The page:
CSM is one of the leading art colleges in the world, but what are the leading graduate art works?
A lot of my close friends studied at art college, and as a result I have attended a lot of graduate degree shows. I have sipped cheap wine, sniggered behind my hand and marveled at craftsmanship and creativity that far outweighs my basic ability. However, what I have come to learn is that true innovation and originality is hard to come by. There are always, for instance, several artworks based on the vagina and on menstrual blood. There are old white-noise televisions sets, re-appropriated pornographic imagery, social-media-selfie ‘stuff’ and performance artists reminiscent of horror film clowns. So, this week when I attended the Fine Art Degree Show at Central Saint Martins I decided to pick three artists who really stood out to me in terms of their approach and delivery. Meet Jessie, Clara and Realf…
Jessie Mac Stevenson
Jessie Mac Stevenson’s work commands the third floor bridge. It is bright pooling of turquoise, magenta, ochre and yellow. Paint as medium, object and subject. I say painting because Jessie has labeled it thus, but in the name of subjectivity sculpture or textile seems equally valid. It looks like a melted rainbow as it hangs from the ceiling and drapes on stand and floor. I fight an internal battle of childish urge not to sink my teeth into or claw at its tactile rubbery appearance. The painting consists of mixtures of acrylic paint on vinyl plastic but appears as a medium totally without support. No canvas. No panel. No board. Only the modernity of the grey concrete building acts as accompaniment. Jessie’s statement outlines her intention “to reposition the ‘object’ in the current technology era, so as to suggest the continual effect of paint’s ability to alter our perceptions.” Her use of bright colour is also explained as a means to evoke the visual language of the current digital era and perhaps its affronting size is also reflective of that. In a time of short attention span, click bait, explosion-heavy thrillers and a generation desensitised to certain imagery, Jessie’s artwork too is instant impact. Instancy that resonates.
The day I visited CSM was one of those biannually hot London days where the whole city is flustered in complaint. The airport-like air-conditioned art college provided much relief but still Clara Imbert’s artwork was particularly poignant to me and my pinking flesh. Clara’s piece is on the subject of mirage. Red desert sand is piled on the floor, a mirrored motor reflects the glass ceiling’s sky whilst an image of a circular desert horizon stands above the scene. Clara describes how:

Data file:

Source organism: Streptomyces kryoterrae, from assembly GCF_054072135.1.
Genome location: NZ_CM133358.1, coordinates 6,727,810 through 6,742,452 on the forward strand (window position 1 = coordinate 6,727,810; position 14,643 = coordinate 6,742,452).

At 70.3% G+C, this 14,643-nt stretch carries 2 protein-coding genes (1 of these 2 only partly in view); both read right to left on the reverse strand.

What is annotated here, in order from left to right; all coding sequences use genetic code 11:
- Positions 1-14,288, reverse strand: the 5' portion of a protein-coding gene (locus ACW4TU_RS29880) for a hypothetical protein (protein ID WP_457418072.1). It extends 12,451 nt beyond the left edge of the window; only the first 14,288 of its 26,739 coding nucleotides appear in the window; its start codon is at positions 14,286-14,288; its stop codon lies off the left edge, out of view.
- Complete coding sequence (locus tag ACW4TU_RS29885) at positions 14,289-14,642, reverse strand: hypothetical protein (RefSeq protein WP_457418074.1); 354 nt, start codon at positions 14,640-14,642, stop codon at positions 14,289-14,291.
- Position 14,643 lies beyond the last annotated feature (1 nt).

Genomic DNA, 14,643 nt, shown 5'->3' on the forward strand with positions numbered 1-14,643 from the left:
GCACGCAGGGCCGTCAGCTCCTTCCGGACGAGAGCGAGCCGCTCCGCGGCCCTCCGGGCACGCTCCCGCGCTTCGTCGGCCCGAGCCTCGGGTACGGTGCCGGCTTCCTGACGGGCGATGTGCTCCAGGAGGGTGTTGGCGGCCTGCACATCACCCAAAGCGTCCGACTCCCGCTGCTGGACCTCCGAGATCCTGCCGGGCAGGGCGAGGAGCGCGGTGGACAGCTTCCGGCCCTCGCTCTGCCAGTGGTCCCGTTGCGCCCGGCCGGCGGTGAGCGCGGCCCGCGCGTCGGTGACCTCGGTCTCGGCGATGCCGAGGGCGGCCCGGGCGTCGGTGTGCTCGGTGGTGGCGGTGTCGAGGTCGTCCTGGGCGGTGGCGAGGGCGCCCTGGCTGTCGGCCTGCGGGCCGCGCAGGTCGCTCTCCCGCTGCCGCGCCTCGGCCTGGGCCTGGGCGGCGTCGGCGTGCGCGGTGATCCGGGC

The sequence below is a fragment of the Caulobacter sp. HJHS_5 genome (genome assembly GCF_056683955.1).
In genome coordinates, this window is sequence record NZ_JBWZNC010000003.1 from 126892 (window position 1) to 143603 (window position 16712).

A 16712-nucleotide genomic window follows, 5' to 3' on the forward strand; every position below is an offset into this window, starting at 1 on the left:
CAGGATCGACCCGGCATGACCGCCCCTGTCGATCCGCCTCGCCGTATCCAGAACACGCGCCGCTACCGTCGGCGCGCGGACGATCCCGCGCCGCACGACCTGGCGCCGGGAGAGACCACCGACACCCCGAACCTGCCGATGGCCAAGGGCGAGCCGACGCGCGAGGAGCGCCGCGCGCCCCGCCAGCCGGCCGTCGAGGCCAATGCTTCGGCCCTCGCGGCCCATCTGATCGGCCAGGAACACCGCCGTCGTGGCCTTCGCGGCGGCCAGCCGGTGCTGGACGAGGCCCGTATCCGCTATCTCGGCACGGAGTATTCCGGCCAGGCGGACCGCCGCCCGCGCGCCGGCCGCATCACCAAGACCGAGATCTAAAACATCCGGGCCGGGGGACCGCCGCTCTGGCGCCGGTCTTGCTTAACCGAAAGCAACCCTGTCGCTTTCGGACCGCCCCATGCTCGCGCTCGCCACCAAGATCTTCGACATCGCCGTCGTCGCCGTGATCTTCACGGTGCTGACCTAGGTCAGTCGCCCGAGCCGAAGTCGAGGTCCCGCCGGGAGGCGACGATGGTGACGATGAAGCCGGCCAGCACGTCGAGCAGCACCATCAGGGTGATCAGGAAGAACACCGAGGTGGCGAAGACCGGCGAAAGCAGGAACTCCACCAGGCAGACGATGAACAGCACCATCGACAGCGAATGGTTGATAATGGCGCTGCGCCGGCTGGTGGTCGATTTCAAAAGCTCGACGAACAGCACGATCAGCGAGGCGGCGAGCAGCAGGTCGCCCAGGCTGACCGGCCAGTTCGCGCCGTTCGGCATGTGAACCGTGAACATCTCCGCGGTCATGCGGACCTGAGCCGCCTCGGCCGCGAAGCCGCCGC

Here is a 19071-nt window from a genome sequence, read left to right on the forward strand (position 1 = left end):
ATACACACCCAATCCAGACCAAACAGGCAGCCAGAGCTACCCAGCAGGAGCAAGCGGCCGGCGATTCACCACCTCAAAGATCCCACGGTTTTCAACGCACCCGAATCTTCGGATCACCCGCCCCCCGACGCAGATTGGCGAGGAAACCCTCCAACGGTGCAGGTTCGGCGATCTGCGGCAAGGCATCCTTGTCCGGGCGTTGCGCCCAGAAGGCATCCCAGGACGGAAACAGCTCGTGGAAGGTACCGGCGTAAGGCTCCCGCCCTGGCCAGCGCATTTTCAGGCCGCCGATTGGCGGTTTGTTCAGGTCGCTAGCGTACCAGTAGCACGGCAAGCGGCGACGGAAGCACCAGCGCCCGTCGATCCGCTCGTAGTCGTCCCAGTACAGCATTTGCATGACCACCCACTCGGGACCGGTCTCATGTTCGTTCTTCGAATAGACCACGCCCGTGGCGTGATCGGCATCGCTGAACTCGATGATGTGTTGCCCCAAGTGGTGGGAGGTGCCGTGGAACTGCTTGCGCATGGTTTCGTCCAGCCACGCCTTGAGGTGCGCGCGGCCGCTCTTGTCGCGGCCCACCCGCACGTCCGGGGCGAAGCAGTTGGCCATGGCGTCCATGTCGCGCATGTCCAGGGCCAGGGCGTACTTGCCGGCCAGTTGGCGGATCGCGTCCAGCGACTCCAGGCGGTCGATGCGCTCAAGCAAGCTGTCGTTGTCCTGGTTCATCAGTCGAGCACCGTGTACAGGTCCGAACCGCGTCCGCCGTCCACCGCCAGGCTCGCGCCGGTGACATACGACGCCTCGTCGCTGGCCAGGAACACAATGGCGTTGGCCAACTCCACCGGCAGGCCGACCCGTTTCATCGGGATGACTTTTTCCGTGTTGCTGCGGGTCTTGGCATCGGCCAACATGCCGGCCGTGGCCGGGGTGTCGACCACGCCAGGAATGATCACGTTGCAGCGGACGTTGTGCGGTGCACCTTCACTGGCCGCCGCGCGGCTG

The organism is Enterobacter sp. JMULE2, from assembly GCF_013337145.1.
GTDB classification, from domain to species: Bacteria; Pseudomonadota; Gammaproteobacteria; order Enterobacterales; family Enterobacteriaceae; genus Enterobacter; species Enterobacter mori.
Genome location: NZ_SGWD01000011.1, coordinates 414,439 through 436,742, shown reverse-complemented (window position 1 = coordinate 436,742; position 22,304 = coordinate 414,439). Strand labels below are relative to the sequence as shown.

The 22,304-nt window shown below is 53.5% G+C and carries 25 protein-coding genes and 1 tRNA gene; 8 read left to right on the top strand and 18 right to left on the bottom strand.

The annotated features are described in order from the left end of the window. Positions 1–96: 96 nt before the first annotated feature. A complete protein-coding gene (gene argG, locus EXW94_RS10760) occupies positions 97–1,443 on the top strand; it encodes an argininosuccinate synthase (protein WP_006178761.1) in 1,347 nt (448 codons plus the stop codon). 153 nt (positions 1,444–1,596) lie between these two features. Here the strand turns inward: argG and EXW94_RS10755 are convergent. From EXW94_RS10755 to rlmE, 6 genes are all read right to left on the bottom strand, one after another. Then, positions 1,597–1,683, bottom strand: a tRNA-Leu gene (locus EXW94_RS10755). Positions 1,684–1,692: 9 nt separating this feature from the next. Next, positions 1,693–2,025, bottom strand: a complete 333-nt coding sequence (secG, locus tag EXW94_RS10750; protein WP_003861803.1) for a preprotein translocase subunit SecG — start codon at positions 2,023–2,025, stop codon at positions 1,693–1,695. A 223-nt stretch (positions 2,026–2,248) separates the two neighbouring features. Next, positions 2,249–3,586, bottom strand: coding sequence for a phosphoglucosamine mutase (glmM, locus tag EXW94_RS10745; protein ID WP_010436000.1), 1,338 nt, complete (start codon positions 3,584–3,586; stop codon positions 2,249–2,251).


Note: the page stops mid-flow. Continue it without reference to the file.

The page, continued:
‘In ‘Studies of a Mirage’, the horizon becomes the focus point of the eye, and the devices’ role are to dissect the image in other fragments. The objects are no longer just objects but they now become part of a system, a structure...’
The horizon, which is usually romanticised, is instead broken down into separate elements, like a behind-the-scenes film set. The image of beautiful desert is contextualised, stripped of its escapist qualities and grounded in realism. The romantic ideal is ‘deserted’ and so is, therefore, the traditional narrative of viewing.
Realf Heygate’s work is concerned with the process of documentation of artifacts, not simply the objects themselves. An artifact is only authentic if it has a water-tight provenance and a trail of its journey to museum or sale whether this be in print, photography or notation. Realf states that ‘in its transferal through mediums, I observe both its withering and revival.’
4-9, the piece exhibited at the degree show, is in two parts. First, is the delicate, and time-consuming, photorealist paintings of ancient vases; this traditional process mirrors the by-hand throwing and decoration that would have taken place thousands of years ago. Second, is the conversion of the 2-dimentional paintings into a navigable 3D display. This transition from old to new format is indicative of the social media age and how the traditional or natural is digitised - ‘liked’ and ‘shared’ until ownership is displaced. The once ancient, brittle and precious objects are now floating on screen and an accessible commodity. The digital reproduction has a much larger scope for audience, and the traditional notions of singularity and originality of artwork are abandoned for online virility. As for Realf, the originality is obvious, but I think large audiences may just ‘like’ it too.
Written by London-based Freelance Writer, Lydia Veljanovska for The Public House of Art.